Gregory G. H. Rihn (milwaukeesfs) wrote,
Gregory G. H. Rihn
milwaukeesfs

Milwaukee Ballet, “Dorian Gray”

On Sunday afternoon, February 21, we went to the Pabst Theater to see the Milwaukee Ballet’s new production, “Dorian Gray,” adapted from the story “The Picture of Dorian Gray,” by Oscar Wilde. This is a new story ballet by Michael Pink, set to music by his frequent collaborator, Phillip Feeney.

Unusually for a ballet, the piece incorporates a spoken word narration, delivered by the piece’s arguable villain, Lord Henry Wotton (James Zager), which helps to transition the story from Wilde’s heavily intellectual original into the realm of dance and movement.
The production is updated to the 1920’s, which works well. In the opening, we see people at their diversions: chiefly drinking, dancing, and flirting. We first see Dorian Gray (Timothy O’Donnell) posing for the portrait painted by Basil Hallward (Alexandre Ferreira), while Lord Henry stands by. Praising the portrait, Lord Henry flatters Gray, telling him “the world belongs to you—at least for one season.” This injection of spiritual venom brings Gray to make the fatal wish—to exchange his soul for eternal youth.

Lord Henry takes Gray to a party of his set, who fawn on Gray as though he were a Roman Emperor, or Pharaoh. A golden halo of light surrounds him.

Acting a proper Mephistopheles to Gray’s Faustus, Lord Henry leads Gray to the young actress, Sybil Vane (Nicole Teague), and paves the way for him to meet her. The two fall in love, an affair which ends when Gray brings Hallward and Lord Henry to see her perform. Having the three men in the front row breaks Sybil’s concentration, and she is heckled off stage. Lord Henry delivers the judgment: without her acting genius, she is “nothing.” The following day, Lord Henry reads out from the paper that her body has been found in the river. Her death is ruled a “misadventure,” but Gray is stricken with guilt.

Lord Henry takes Gray to yet another party. Providing Gray with a box of hashish pastilles (or something similar). Gray performs an Unholy Communion, distributing the drugs to openly worshipful partygoers, again bathed in golden light.

As the second act begins, fifteen years have passed. We see the people from the beginning of the first act, now sunk deeper into their individual debaucheries: more gluttonous, self-absorbed, perverted, violent, and even murderous. Gray appears, looking exactly as we last saw him, haunting his dust-cloth shrouded rooms like a ghost.

Lord Henry and Basil Hallward visit. Basil, who loves Dorian, is tortured by his behavior. Lord Henry gets Gray to reveal the portrait to Basil, who is struck with horror. Gray then kills Basil to keep his secret.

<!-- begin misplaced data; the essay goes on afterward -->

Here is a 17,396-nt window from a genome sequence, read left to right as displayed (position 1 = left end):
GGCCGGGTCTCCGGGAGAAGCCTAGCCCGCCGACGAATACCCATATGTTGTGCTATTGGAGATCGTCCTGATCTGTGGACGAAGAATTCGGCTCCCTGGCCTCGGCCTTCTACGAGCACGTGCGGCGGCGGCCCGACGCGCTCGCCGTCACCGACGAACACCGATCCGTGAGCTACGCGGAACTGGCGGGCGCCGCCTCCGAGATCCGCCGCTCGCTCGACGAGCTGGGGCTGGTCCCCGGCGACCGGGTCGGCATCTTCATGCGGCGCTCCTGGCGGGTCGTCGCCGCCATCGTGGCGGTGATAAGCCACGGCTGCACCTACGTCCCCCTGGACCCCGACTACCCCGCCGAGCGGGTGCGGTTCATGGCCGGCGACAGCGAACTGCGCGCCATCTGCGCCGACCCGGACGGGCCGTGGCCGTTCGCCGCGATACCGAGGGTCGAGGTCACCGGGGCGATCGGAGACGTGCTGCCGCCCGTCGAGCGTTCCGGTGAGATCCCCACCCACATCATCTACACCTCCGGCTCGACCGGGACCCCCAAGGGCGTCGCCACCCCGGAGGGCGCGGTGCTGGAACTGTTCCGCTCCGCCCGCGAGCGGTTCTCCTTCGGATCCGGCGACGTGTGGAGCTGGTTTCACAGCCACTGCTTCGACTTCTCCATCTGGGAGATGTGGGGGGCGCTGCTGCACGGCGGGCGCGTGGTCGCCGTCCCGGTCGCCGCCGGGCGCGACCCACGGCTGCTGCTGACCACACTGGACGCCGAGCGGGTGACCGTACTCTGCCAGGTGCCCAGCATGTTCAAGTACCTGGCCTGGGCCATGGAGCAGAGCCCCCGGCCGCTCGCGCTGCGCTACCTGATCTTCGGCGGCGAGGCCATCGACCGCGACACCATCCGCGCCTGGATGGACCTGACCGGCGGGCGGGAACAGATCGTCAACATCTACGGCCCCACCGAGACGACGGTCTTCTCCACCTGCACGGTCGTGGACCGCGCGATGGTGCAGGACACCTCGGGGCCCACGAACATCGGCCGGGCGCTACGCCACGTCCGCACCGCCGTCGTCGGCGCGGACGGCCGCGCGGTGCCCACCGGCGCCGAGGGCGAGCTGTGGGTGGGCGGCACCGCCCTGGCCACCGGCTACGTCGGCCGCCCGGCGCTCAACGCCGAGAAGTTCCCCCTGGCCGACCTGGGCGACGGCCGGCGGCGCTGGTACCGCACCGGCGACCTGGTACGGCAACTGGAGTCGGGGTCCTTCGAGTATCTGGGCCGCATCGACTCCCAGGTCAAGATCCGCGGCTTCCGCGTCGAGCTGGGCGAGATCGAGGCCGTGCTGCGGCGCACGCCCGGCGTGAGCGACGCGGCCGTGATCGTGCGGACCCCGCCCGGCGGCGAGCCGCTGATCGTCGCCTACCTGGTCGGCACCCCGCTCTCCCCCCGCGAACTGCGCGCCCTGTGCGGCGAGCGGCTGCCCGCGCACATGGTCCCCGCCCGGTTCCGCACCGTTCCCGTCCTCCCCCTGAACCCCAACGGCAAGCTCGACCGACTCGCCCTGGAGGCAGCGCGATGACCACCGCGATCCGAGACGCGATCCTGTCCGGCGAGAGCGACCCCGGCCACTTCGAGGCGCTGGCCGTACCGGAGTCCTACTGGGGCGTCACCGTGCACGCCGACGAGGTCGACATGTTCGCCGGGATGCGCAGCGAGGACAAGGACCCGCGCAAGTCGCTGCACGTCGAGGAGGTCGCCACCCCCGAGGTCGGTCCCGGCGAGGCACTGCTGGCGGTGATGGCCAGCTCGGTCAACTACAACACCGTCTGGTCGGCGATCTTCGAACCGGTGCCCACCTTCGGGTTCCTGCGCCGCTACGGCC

Lord Henry takes Gray to a ‘tea dance’ hosted by the Duchess of Monmouth (Susan Gartell), who comes on strongly to him. They go to bed together but are interrupted when Gray is haunted by the vision of Sybil.

Lord Henry counsels Gray that the memory of old sins can only be wiped out by new ones. Gray ends up in an opium den, but Sybil haunts his drug-dreams as well. Sybil’s vengeful brother, James (Garrett Glassman) also intrudes into the dream, which becomes reality, when James attacks Gray intending to take revenge for Sybil’s death.

James backs off in confusion when Lord Henry comes to Gray’s rescue, urging him to look at Gray’s youthful face, declaring that Gray couldn’t possibly be the same man that destroyed Sybil. Once Gray has escaped, Lord Henry taunts James with having been fooled, since Gray has sold his soul for eternal youth. Again hunting Gray, James breaks the line at a shooting party, and is killed by a hunter’s shot.

Being the cause of a second “accidental” death drives Gray into another paroxysm of guilt. Lord Henry tries to distract him with his perfection and what he could do in the future. Despairing at the prospect of an eternal life of horror and degradation, Gray attacks the portrait, and falls dead.

Given the nature of the story, there aren’t a lot of set-piece dances or lengthy ensemble numbers. The dancing that there is, is powerful and effective. Gray’s solo dances of grief and guilt are very athletic and quite dazzling. Dorian and Sybil’s “love duet” is dissonantly echoed in their breakup, with Sybil trying to recreate the prior moment while Dorian tries to push her away. Gray interacts with the frame of the never-seen portrait, making it clear that it is a trap.
There are also some nice moments for the long-time followers of the ballet. The play that Sybil Vane appears in is “Romeo and Juliet,” and the actors’ dancing alludes to Pink’s “Romeo and Juliet” ballet, especially the Knight’s Dance. (Also, Marc Petrocci dances “Mercutio” in both productions--.) When Sybil Vane reappears after her death, her initial movements hark back to the appearance of the murdered villagers in the recent “Giselle,” letting us know that she is indeed a ghost.

The simple setting, consisting mostly of translucent swags of drapery and a doorway that serves multiple purposes, was enlivened by the wonderfully evocative light plot so that the set pieces changed color and solidity as the lighting changed to follow the story. The costuming was both mostly period appropriate and evocative of character. Dorian Gray’s shiny silver satin suit also took on coloration from his surroundings. (Mirrors and reflections are a continuing theme in the production.)

The score by Mr. Feeney did not tend to have memorable tunes, but was very listenable, evocative, and effective as music to dance to. Conductor Pasquale Laurino lead the Milwaukee Ballet Orchestra with skill and power.

We were very happy to have seen and enjoyed this new, unique, and exciting ballet.

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Tags: ballet
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